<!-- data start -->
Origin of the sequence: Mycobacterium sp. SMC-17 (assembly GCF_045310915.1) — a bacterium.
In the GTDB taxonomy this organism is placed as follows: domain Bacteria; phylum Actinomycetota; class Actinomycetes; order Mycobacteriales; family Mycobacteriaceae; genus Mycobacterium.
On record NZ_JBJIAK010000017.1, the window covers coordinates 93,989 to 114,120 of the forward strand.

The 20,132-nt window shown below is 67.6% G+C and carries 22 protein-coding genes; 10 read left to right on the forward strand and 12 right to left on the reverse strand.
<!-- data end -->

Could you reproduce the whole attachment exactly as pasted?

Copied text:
Origin of the sequence: Mycobacterium sp. SMC-17 (assembly GCF_045310915.1) — a bacterium.
In the GTDB taxonomy this organism is placed as follows: domain Bacteria; phylum Actinomycetota; class Actinomycetes; order Mycobacteriales; family Mycobacteriaceae; genus Mycobacterium.
On record NZ_JBJIAK010000017.1, the window covers coordinates 93,989 to 114,120 of the forward strand.

The 20,132-nt window shown below is 67.6% G+C and carries 22 protein-coding genes; 10 read left to right on the forward strand and 12 right to left on the reverse strand.